Be tuff up front get it in writing then if need be you can soften down the road and be the good guy.
:thumbsup:

holeycow
08-26-2005, 12:01 AM
In Australia, the law is very clear that the cient only owns the final master. The issue is often raised and tested. In live action footage, they only own the final footage that is actually used in the tvc. In animation, the creator of the charachter is deemed to own the copyright of that charachter unless it is specificly signed over (which happens now as a path of the course on long form work).

Although the law is clear, goodwill leads to clients usually recieving far more than what they pay for. The law itself becomes a good form of protection when the client dosen't want to pay.

In your case, I'd insist on charging a fee, and there's no way I'd release the material until recieving payment.

toby
08-26-2005, 01:08 AM
Sure give them the source files. For a hefty fee! Anytime a client asks for something more after the end of a contract, you have the right to ask for more compensation.

They didn't negotiate for them up front, and they'll be cutting you out of future work with them. Don't let them do that for free.

UnCommonGrafx
08-26-2005, 05:46 AM
They didn't negotiate for them up front, and they'll be cutting you out of future work with them. Don't let them do that for free.

If at all...

MonroePoteet
08-26-2005, 11:00 AM
I'd definitely charge for the source material, if you provide it at all. I have offered a "exclusivity" agreement with clients where I won't use the same models in other client's work, but otherwise, they're paying for imagery, not the mechanisms by which the imagery is created.

The "source material" for an animation can get pretty complex. If I write a plug-in to animate the wings of a bunch of birds in a flock, or a particular shader, or an Image Filter, I sure don't expect to give away the plug-in source code as part of the resulting imagery.

mTp

Meaty
08-26-2005, 11:14 AM
I would not give away the source files. The files contain insight into the processes you went through to create the animation. Those processes are "trade secrets" which you use to make a living. Like Toby said, if you give your source files away, be sure to charge a hefty fee to compensate you for revealing your "trade secrets." :deal:

Turner
08-26-2005, 11:30 AM
Hi all -

I've decided to let the source files go for a price. The client says it's not their policy to pay for work they've "already paid for" and that it was an oversight at the project start.

Their oversight obviously doesn't require me to work for free, nor does it mean that had they stated their requirements up front, I wouldn't have added a fee to the project estimate.

I've come down a little bit on the whole cost for the transfer to try and maintain a bit of good will, but the adjusted quote was sent as Final and not negotiable.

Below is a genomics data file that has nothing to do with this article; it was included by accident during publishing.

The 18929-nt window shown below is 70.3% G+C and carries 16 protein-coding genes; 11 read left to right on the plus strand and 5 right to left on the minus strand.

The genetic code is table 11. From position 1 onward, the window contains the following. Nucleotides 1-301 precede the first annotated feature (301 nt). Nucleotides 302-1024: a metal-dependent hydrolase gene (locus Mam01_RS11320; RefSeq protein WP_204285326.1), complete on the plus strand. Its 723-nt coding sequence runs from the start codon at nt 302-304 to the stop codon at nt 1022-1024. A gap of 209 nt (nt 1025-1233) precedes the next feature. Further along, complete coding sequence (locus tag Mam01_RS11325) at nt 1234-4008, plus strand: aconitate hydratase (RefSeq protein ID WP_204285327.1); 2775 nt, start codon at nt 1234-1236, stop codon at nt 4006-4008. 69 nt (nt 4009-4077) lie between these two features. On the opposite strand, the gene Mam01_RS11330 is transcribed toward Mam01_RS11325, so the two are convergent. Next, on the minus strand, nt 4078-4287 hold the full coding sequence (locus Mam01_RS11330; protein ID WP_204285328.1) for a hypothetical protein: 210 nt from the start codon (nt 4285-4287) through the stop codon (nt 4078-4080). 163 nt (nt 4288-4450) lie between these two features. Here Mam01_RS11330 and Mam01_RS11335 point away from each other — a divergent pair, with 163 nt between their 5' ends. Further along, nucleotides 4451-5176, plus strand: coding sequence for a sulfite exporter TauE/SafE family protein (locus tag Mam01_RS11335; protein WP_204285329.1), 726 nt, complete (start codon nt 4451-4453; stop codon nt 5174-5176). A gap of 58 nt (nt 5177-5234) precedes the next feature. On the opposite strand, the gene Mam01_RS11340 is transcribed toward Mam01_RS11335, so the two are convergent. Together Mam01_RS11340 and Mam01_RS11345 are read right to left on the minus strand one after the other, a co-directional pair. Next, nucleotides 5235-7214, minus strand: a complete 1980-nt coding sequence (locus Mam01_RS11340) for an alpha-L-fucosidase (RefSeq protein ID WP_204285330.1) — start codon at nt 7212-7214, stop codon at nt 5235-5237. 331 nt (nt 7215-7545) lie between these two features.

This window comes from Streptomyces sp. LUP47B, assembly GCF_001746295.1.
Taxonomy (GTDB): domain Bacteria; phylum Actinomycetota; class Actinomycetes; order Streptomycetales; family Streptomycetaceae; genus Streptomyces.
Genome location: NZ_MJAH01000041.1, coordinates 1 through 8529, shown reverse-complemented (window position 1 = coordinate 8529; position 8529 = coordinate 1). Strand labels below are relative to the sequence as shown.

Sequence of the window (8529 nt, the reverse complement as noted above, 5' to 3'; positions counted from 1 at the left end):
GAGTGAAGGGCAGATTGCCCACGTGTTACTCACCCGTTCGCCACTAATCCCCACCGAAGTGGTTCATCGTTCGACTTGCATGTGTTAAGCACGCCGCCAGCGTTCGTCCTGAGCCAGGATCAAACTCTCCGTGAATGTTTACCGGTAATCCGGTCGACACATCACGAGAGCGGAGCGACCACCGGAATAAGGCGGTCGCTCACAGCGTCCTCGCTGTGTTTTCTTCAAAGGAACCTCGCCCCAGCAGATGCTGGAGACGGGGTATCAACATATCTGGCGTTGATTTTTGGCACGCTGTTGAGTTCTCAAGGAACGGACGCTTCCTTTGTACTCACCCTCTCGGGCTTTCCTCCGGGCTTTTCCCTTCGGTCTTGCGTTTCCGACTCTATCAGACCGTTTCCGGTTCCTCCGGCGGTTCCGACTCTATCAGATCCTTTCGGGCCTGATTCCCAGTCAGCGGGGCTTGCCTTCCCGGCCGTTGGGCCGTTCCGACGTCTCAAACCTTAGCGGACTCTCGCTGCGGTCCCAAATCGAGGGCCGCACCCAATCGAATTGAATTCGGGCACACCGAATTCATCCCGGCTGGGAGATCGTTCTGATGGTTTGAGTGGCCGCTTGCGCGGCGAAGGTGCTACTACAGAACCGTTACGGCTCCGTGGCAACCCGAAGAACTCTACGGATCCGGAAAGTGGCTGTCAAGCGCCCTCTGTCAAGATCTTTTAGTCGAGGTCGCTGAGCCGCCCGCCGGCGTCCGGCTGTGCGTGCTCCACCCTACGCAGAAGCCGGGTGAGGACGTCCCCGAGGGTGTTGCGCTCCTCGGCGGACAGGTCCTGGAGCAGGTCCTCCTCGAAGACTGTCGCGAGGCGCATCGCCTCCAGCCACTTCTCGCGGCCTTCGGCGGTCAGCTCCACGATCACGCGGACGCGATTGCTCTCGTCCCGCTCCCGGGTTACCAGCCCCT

Sure, I don't want it to be the case that they pass over me in the future or don't recommend me to someone else, but the project's been done since May and I haven't heard a peep.

Hopefully they'll be satisfied with my quote; we'll all have a better weekend that way ;)

cheers
Andrew

Lightwolf
08-26-2005, 01:35 PM
Hi Andrew,

what you did sounds reasonable to me. After all, you know your client, how it might affect future work, your rep etc...

If the client is a PITA anyhow, stick to what you want. If you had a very good working relationship on the other hand, it never hurts to give in a little.

In the end, you have to feel good about your decision.

The best of luck to you!

Cheers,
Mike

3DBob
08-26-2005, 07:01 PM
I agree with the consensus here - Don't let them have your toolbox for nothing. I've seen clients with "in house" artists struggle for weeks to create an effect - and I've subsequently done it in minutes. I have been using computer graphics software for 19 years now and have many possible solution ideas when faced with a problem that a rookie wouldn't have clue about - but after seeing the solution it would be easy to re-create. So if they want your hand crafted paint brush and custom stencil as well as the finished art - make them pay.

Just remember there are window cleaners that can take home £35,000 a year ( I know my sisters husband is just such a one ) and you would never ask a window cleaner to give you his tools (even if they are cheap as chips, and you can learn the job in about 12 minutes).

3DBob

Turner
08-26-2005, 09:47 PM
Thanks again!

Call from the client today - all is good, and they understand my cost for the
"extras" as being reasonable. The quote indicated the total as being due before any of the transfer work is done.

:)

Always nice for everyone to be happy in a transaction.

Have a good weekend!

Andrew

3DBob
08-27-2005, 05:03 AM
Result,

3DBob

Turner
08-27-2005, 06:10 AM
Thanks... but....

huh?

:)

Andrew

cresshead
08-27-2005, 10:20 AM
interesting topic...
i havn't given 3d models over to a client unless it was part of the contract at the outset.

your compromise was a good one though... :thumbsup:

other than that, the subdivided [frozen] baked keys low rez textures approch may or may not by another method! ...depends if they see what you've done! :cool:

same with print design...never give over you photoshop/freehand files :cat:

Nigel Baker
08-27-2005, 10:28 AM
Hello Turner,

For good relations with the customer, why not just give them the LW object files and not the animation, if there is any or lighting set up.
If they have brought in their own team now, why not let them do their own work.
Remember the source material is always yours.

From my many years of experience, the client will mostly always true to get you to work for nothing, and will then still complain.

Lightwolf
08-27-2005, 10:32 AM
For good relations with the customer, why not just give them the LW object files and not the animation, if there is any or lighting set up.
If they have brought in their own team now, why not let them do their own work.

Well, why give them the object then as well? After all, you want the new team to have something to do as well, don't you? ;) After all, they're probably 3D guys just like us....

Cheers,
Mike

cholo
08-31-2005, 11:17 AM
When you purchase an automobile, do you get the blueprints or schematics along with your vehicle? Do you get the instructions on how to build your own homemade spare parts for it? I don't think so...

Imatk
08-31-2005, 02:13 PM
Yes I absolutley would not give them source files unless they paid... and in most cases PAID DEARLY.

Unless I'm under contract for ALL WORK I never let anyone have my source files... period.